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Bill would make over-the-counter Narcan affordable through health insurance

Bill could make Narcan a standard medication in first aid kits
Bill could make Narcan a standard medication in first aid kits 03:43

SAN FRANCISCO -- City leaders in San Francisco on Monday published a new dashboard tool that details the number of accidental overdose deaths during 2023. 

The data showed 563 total overdose deaths since January, 2023 with 84 overdose fatalities in August alone. It comes amid a renewed push to expand access to the overdose-reversal drug Narcan.

Legislation authored by Assemblymember Liz Ortega to require insurance companies to cover the cost of over-the-counter Narcan is just one step away from being signed into law by Governor Gavin Newsom. 

The bill, AB 1060, seeks to encourage all households to include Narcan, or the generic version Nalaxone, to their first aid kits, as well as making it more accessible to users of opioids. 

"Fentanyl is now the leading cause of fatal poisoning among children under five. My bill would give parents the tool they need to protect their kids," Ortega said in a press release. 

San Francisco resident Michelle Reingold is one of those parents who is protecting their family from a potential accidental overdose.  She has Nalaxone in her home first-aid kit along with staples like Band-Aids, gauze pads and allergy medications. 

 "iI's a safety precaution that I think is very important, especially since I have a three year old," Reingold told CBS News Bay Area. 

She didn't seek out Nalaxone herself. After she broke her ankle in her backyard, she was given it along with a slew of painkillers – most of which contained opiates. 

"They're very cautious about how much they give you and how to give it to you," Reingold said, describing the doctors who prescribed the medication. "But I had six different pill containers on my table. They're overly cautious just in case there was any overdose that could have happened, that my family was ready." 

But even after her recovery, she doesn't intend to dispose of the Nalaxone. She says she plans to keep it as part of her first-aid kit permanently.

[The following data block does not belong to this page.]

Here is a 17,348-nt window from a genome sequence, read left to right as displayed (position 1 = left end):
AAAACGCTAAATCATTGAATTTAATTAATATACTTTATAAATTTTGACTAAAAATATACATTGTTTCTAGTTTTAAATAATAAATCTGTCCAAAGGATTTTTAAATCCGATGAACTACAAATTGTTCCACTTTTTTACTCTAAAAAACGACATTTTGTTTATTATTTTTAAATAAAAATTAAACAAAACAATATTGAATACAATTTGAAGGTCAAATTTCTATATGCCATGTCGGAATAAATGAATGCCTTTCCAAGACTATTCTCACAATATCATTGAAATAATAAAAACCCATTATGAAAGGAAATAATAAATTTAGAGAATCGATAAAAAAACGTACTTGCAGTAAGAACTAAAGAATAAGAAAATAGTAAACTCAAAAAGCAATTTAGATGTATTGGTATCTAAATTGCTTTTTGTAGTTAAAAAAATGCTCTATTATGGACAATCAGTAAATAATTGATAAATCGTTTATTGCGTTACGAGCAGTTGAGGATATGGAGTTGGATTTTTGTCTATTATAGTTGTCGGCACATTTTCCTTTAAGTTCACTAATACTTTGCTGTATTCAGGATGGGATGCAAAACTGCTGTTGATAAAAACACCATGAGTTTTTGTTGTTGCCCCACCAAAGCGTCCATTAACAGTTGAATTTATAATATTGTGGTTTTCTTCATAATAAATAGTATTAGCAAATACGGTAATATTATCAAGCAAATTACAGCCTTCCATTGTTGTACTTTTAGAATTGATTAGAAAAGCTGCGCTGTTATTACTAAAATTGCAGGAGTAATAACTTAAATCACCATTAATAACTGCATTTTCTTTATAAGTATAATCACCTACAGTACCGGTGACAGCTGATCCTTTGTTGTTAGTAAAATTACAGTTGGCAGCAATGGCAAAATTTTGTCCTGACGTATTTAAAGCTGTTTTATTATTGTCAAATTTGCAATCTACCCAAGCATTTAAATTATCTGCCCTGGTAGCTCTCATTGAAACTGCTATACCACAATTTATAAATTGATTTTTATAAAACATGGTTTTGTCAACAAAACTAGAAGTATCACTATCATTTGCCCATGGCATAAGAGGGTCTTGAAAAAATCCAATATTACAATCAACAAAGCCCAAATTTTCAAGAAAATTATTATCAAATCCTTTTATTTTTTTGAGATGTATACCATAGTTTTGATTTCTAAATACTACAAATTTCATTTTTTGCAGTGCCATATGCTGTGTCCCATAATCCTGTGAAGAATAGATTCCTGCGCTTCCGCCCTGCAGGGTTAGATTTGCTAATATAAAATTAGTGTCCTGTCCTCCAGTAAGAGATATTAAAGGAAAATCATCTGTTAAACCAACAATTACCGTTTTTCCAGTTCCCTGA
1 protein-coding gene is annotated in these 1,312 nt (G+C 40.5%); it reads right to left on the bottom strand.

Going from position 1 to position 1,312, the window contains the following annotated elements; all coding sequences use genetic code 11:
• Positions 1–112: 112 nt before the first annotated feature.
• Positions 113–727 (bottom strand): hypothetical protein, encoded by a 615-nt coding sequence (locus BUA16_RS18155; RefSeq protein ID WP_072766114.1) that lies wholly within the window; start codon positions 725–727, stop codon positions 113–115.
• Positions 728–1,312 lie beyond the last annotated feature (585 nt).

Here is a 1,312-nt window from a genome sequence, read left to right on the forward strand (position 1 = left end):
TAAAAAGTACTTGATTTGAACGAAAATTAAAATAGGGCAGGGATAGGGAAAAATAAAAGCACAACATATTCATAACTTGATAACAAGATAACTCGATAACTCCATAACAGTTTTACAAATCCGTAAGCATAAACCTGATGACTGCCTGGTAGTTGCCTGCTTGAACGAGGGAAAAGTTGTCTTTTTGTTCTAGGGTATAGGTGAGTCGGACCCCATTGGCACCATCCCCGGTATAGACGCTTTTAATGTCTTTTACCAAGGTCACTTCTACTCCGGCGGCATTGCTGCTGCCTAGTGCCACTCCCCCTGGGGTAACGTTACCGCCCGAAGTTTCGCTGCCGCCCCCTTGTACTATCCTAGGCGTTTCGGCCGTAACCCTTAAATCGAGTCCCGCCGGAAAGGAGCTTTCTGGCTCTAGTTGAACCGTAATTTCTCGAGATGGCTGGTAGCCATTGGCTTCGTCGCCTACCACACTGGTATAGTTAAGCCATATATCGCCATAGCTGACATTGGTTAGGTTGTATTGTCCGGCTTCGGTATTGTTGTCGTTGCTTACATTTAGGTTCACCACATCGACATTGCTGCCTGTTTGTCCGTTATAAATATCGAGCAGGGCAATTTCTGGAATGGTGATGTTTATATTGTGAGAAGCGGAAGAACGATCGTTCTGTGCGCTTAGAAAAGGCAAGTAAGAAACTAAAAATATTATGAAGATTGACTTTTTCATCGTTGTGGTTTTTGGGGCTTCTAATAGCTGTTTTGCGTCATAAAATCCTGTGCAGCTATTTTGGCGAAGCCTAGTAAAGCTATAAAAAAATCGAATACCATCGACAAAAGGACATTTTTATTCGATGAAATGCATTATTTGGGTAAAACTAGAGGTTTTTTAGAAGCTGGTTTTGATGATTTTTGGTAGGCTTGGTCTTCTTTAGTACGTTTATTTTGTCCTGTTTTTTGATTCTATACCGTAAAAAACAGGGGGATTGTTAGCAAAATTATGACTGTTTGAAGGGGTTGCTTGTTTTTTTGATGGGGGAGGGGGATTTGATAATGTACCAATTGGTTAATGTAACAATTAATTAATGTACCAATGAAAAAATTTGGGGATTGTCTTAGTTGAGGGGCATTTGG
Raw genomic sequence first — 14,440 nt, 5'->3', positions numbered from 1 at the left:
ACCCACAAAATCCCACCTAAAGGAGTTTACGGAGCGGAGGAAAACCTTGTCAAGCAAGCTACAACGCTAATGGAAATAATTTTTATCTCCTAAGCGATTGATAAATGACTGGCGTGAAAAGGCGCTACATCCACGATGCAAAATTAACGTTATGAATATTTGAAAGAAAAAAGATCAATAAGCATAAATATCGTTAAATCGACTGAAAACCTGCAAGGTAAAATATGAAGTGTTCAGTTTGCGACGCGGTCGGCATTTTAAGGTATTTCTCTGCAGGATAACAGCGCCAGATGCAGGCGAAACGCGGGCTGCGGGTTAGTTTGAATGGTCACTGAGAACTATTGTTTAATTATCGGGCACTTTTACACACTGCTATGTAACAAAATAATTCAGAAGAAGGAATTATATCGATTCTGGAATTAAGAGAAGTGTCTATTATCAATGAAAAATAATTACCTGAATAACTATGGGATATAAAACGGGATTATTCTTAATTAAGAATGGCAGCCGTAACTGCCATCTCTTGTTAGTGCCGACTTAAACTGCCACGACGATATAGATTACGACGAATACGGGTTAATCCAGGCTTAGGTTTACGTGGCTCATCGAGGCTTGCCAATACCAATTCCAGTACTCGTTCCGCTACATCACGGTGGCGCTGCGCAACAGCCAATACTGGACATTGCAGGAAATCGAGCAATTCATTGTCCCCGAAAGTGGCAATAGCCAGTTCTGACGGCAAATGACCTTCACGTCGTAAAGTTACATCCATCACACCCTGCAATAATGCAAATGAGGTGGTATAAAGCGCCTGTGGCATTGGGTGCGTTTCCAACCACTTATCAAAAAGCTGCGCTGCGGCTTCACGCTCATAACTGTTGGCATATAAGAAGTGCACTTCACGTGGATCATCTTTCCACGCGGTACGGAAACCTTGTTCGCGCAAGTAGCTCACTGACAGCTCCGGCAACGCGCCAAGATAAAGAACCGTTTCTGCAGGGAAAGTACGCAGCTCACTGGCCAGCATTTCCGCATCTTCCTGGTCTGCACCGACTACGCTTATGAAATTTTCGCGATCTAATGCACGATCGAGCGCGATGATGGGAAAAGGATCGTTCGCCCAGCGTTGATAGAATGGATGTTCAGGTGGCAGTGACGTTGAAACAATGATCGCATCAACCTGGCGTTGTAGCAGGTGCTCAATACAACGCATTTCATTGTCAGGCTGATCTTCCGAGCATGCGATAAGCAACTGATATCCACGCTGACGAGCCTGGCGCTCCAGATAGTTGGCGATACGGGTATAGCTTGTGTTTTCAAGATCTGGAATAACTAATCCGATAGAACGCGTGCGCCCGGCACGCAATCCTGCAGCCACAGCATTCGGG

"[Paramedics] were in a rush. They wanted to get me out of there and their stuff," Reingold recalled. "I was in the hospital. I was like, 'Can someone go check to see if they left any trash in the backyard?'"

Her husband found a vial of fentanyl left in her backyard by the paramedics who administered it to numb the pain.

"Now imagine if the toddler had found it, because it still had residue," said Reingold. 

After passing legislation that requires Narcan to be available for purchase over-the-counter, Ortega's latest legislation requiring private and public insurers to cover the cost is set to become law. 

Laura Thomas is the director of harm reduction policy at the San Francisco AIDS Foundation. She says subsidizing the overdose-reversal drug benefits people beyond those actively using opioids. 

"[This is] about peers, family members, friends, good Samaritans, neighbors, being equipped with Naloxone. And that's one of the reasons why we encourage everybody to carry Naloxone. Because you don't necessarily know who in your life may be using opioids," Thomas told CBS News Bay Area. "You don't know who may be vulnerable to an overdose. So it is a good thing to have in your first-aid kit. It's another thing to have on hand."

The legislation has faced industry pushback, with critics arguing it would cost insurers too much to cover the price of Narcan. But supporters say the estimated $9 million annual cost to insurers is a fraction of what the state pays every year for in emergency overdose response. 

"This bill would save over 5,000 lives for a total of $9 million. If you do the math, that's $1800 per life saved," Ortega explained. "The average cost of an ER visit in California is $2,900. How many opportunities do we get to save 5,000 lives for only $1,800 each?"

For Reingold, it's another tool to keep herself and her family safe. 

"In the city, it goes across all socio-economic barriers, racial barriers," she said. "It's everywhere. It's prevalent. I feel like you need it."

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